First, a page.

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Three stores in Boise strip mall adjusting to life during a pandemic

Most of the businesses in the Westpark Marketplace went dark two months ago. Some are getting ready to reopen again.

BOISE, Idaho — The neighborhood strip mall, a truly American entity and a perfect microcosm for how businesses have dealt with the coronavirus pandemic. 

The Westpark Marketplace on Maple Grove and Emerald in Boise has seen many of its open signs go dark over the last two months, shut down due to COVID-19 concerns.

Some businesses like the Human Bean drive-thru have been able to grind it out without noticing much of a slow down.

They've instituted some safety and distancing practices for both employees and customers.

But on the other side of the spectrum, Capital City Ballet Center has been closed since mid-March.

At the time, Melissa Strader said she had about 100 students taking classes six days a week.

"It certainly was a weird time, a scary time but we just really tried to stay positive through all of this and look to the future when we could all dance together in-person again," Strader said.

Strader said she's waiting to see if she's been approved for a small business loan. But she adds that the business side hasn't been the hardest part of putting ballet on the backburner.

"[It's been] very different, really very, very different," Strader said. "I miss them all so very much."

The dance studio will be back open on Monday.

"It's going to be different, but it's OK, we've got marks on the bars six feet apart so that's really clear," Strader said.

"You kind of create a sense of community and family with all of your families and students and I'm looking forward to seeing them and teaching them in person again, there are certain things you can't do in your living room," she said.

Or in your kitchen, which is why Ayoub Mashal's family opened The Kabob House two years ago after moving to Boise from Afghanistan.

"We moved here from our country four years ago and Boise is the most we felt at home," Mashal said.

"The first month, we didn't have any plan, like what to do, everything we know was just to serve food inside and everyone was just coming for the view and to just sit down with their family," Mashal said.

Without much of an online presence, Mashal says they've lost about 50% of their revenue.

"This is where we put all our everything in, like all of our savings and everything," he said. "It's a family business and all of our family is working here, starting from my brothers, my sisters, my mom, my dad, everyone, we don't have any employees, it's just all family-run."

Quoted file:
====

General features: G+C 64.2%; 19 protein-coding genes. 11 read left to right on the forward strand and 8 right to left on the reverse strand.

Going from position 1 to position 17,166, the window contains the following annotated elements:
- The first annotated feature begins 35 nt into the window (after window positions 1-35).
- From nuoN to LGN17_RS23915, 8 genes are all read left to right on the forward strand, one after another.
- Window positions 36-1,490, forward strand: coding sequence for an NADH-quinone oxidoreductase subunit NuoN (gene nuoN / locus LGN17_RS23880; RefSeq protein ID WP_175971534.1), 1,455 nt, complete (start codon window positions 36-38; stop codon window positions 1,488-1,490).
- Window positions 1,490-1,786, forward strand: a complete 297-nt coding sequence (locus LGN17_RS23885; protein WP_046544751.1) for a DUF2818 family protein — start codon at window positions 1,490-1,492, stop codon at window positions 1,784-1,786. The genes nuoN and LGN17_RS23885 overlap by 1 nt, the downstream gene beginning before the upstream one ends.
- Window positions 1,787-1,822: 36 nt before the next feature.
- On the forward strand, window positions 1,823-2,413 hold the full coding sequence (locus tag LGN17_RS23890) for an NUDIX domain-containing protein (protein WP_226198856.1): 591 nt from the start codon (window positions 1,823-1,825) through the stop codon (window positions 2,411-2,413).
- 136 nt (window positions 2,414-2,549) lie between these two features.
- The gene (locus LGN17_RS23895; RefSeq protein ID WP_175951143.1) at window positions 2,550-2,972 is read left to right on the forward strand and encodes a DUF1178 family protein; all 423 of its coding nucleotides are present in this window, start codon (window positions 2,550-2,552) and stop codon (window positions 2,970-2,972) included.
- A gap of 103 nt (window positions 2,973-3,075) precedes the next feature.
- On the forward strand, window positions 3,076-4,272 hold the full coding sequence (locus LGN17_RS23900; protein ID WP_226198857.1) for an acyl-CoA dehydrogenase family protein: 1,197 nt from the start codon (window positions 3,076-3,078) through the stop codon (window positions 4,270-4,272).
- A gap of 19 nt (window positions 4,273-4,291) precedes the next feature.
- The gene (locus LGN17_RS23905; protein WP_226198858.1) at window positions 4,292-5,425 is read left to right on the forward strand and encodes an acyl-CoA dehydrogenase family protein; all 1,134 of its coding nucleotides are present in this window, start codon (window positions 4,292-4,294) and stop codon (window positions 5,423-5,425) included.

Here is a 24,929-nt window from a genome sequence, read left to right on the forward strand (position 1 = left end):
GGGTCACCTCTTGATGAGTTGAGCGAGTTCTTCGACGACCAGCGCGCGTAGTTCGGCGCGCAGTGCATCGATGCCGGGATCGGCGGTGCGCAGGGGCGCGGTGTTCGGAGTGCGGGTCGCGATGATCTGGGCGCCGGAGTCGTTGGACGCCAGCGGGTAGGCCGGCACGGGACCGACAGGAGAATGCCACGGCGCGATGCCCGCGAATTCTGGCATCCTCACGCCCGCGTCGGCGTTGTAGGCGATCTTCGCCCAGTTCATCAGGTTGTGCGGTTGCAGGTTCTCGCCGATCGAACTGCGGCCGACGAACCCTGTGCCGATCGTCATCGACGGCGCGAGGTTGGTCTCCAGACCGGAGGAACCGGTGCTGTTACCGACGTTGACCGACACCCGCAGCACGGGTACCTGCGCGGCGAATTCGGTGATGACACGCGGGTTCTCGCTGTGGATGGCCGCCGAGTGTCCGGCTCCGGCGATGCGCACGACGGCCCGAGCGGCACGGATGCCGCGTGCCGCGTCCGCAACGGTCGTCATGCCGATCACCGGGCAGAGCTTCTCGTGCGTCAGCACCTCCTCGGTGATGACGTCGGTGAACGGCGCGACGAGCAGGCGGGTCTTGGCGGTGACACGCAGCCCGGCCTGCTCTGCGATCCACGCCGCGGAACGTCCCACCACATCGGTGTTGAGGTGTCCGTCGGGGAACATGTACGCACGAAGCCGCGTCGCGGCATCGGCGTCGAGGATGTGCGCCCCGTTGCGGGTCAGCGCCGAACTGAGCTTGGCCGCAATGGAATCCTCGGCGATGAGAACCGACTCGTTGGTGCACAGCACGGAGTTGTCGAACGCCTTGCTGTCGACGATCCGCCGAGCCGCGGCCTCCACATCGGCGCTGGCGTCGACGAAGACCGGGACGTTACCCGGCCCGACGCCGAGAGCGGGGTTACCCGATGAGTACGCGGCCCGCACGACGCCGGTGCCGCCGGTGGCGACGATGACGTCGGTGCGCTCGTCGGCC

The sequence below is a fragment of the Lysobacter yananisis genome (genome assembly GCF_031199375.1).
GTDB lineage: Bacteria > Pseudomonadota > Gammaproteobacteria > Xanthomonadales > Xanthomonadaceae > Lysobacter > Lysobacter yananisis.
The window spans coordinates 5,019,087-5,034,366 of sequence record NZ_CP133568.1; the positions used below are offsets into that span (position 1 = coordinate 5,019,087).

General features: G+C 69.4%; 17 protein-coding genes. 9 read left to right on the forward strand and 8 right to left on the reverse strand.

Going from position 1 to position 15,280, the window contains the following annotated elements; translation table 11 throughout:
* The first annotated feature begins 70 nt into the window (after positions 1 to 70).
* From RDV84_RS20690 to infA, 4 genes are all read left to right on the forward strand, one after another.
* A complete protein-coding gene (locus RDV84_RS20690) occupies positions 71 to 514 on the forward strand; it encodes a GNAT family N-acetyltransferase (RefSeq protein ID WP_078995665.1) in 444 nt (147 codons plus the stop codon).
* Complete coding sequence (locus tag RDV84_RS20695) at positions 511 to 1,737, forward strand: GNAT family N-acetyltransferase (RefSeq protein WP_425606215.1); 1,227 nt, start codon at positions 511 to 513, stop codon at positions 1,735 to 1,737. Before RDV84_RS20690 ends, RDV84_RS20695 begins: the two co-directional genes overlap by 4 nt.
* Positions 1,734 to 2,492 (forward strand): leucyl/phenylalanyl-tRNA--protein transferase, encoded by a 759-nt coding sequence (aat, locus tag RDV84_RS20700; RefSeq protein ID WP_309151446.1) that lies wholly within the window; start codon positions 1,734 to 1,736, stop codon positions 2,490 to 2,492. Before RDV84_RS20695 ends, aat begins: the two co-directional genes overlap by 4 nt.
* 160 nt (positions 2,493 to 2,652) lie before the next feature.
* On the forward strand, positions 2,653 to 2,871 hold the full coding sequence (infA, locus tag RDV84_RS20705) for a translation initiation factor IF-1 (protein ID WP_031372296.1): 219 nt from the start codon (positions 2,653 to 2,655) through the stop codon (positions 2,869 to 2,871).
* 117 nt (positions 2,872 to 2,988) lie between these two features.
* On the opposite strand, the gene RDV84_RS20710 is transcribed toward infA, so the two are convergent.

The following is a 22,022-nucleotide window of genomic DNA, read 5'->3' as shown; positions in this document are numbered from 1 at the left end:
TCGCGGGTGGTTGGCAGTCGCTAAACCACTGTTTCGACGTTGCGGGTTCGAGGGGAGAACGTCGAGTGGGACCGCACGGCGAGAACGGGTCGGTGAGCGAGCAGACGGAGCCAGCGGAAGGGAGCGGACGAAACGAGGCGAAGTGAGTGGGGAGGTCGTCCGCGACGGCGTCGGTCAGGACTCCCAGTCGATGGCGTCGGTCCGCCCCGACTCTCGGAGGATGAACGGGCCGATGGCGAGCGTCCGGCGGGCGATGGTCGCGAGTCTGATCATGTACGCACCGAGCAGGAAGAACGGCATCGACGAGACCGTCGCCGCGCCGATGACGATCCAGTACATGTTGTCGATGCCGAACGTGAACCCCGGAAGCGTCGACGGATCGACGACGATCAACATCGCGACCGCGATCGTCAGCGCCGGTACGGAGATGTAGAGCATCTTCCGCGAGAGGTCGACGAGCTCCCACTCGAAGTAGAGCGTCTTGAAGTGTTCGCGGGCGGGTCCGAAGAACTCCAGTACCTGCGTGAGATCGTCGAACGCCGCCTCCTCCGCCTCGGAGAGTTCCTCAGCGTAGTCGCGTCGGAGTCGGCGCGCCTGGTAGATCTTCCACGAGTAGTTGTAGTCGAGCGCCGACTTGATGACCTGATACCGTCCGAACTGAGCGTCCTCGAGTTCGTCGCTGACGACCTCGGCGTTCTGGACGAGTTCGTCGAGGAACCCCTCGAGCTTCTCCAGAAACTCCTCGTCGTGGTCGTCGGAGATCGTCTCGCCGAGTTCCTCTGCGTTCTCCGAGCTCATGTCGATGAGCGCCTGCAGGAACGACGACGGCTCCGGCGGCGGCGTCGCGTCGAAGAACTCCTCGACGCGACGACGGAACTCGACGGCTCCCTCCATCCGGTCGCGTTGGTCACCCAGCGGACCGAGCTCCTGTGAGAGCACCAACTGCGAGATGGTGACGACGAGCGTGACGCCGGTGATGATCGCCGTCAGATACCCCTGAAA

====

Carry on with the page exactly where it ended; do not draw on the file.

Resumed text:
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Though putting the family in debt with a loan wasn't what they wanted to do, Marshal says it's been a good thing.

"Right now our community has been helping us a lot so they would just come in and they will even donate money too for the restaurant," he said.

The good news: The Kabob House is hoping to reopen on Friday.

"We got a lot of people calling for reservations and they can't wait to come inside and enjoy meals with their family," he said.

A couple of doors down from The Kabob House, Whitney Fredin's catering company would typically be getting ready for a busy wedding season.

"[In] spring, we start meeting with brides, planning weddings for the summer," she said. "May, June, July, we start getting really busy with weddings, except for this year."

Most have either been canceled or postponed.

But Fredin says she's been able to shift her business model by making meals for neighbors.

"Immediately, as soon as COVID hit, I went back to my roots and I said, 'OK, we're going to just do dinners for people.'"

"It was a quick pivot because we were familiar with what we needed to do."

That pivot has kept her bills paid, for the most part.

"We're probably at about 30% of our revenue that we normally would have with events," she said. "But my only goal through this was to keep my employees employed and to pay the bills. If I had to take a pay cut I didn't really care. We've been able to do that and probably a little more than that, so it's worked out pretty well for us."

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"I feel like I have a little survivors guilt because everybody else is struggling and I just think, 'we got this, it's fine, we're gonna be fine,'" she said.

Fredin says while she isn't ready to fully open quite yet, she feels like these last two months have actually helped spark creativity.

"For me, the innovation around this is kind of invigorating and fun and it helps me, it keeps things going."

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